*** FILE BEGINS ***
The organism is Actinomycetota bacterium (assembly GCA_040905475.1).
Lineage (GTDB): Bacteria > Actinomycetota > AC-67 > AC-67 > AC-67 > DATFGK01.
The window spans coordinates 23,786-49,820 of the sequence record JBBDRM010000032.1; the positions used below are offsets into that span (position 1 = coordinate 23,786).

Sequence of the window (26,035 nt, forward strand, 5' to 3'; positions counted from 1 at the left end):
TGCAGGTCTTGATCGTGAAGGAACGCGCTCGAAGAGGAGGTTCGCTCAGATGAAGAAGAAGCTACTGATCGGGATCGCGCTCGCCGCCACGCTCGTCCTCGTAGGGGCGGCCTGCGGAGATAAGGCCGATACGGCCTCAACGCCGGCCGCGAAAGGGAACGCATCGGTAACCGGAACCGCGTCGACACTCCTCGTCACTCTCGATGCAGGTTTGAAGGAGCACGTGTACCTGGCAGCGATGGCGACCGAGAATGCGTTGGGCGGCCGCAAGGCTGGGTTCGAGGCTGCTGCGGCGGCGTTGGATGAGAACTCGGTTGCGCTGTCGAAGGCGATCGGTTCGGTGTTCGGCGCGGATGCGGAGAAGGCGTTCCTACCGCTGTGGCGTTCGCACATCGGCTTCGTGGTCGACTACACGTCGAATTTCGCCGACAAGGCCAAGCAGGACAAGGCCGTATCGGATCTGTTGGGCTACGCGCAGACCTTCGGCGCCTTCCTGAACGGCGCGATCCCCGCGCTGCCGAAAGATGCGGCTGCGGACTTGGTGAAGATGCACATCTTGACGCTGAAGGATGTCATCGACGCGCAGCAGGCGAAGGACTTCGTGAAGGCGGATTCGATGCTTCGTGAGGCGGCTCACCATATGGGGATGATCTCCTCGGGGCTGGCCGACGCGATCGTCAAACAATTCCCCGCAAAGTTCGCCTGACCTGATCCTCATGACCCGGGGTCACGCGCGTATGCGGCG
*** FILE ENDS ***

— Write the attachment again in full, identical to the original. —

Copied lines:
The organism is Actinomycetota bacterium (assembly GCA_040905475.1).
Lineage (GTDB): Bacteria > Actinomycetota > AC-67 > AC-67 > AC-67 > DATFGK01.
The window spans coordinates 23,786-49,820 of the sequence record JBBDRM010000032.1; the positions used below are offsets into that span (position 1 = coordinate 23,786).

Sequence of the window (26,035 nt, forward strand, 5' to 3'; positions counted from 1 at the left end):
TGCAGGTCTTGATCGTGAAGGAACGCGCTCGAAGAGGAGGTTCGCTCAGATGAAGAAGAAGCTACTGATCGGGATCGCGCTCGCCGCCACGCTCGTCCTCGTAGGGGCGGCCTGCGGAGATAAGGCCGATACGGCCTCAACGCCGGCCGCGAAAGGGAACGCATCGGTAACCGGAACCGCGTCGACACTCCTCGTCACTCTCGATGCAGGTTTGAAGGAGCACGTGTACCTGGCAGCGATGGCGACCGAGAATGCGTTGGGCGGCCGCAAGGCTGGGTTCGAGGCTGCTGCGGCGGCGTTGGATGAGAACTCGGTTGCGCTGTCGAAGGCGATCGGTTCGGTGTTCGGCGCGGATGCGGAGAAGGCGTTCCTACCGCTGTGGCGTTCGCACATCGGCTTCGTGGTCGACTACACGTCGAATTTCGCCGACAAGGCCAAGCAGGACAAGGCCGTATCGGATCTGTTGGGCTACGCGCAGACCTTCGGCGCCTTCCTGAACGGCGCGATCCCCGCGCTGCCGAAAGATGCGGCTGCGGACTTGGTGAAGATGCACATCTTGACGCTGAAGGATGTCATCGACGCGCAGCAGGCGAAGGACTTCGTGAAGGCGGATTCGATGCTTCGTGAGGCGGCTCACCATATGGGGATGATCTCCTCGGGGCTGGCCGACGCGATCGTCAAACAATTCCCCGCAAAGTTCGCCTGACCTGATCCTCATGACCCGGGGTCACGCGCGTATGCGGCG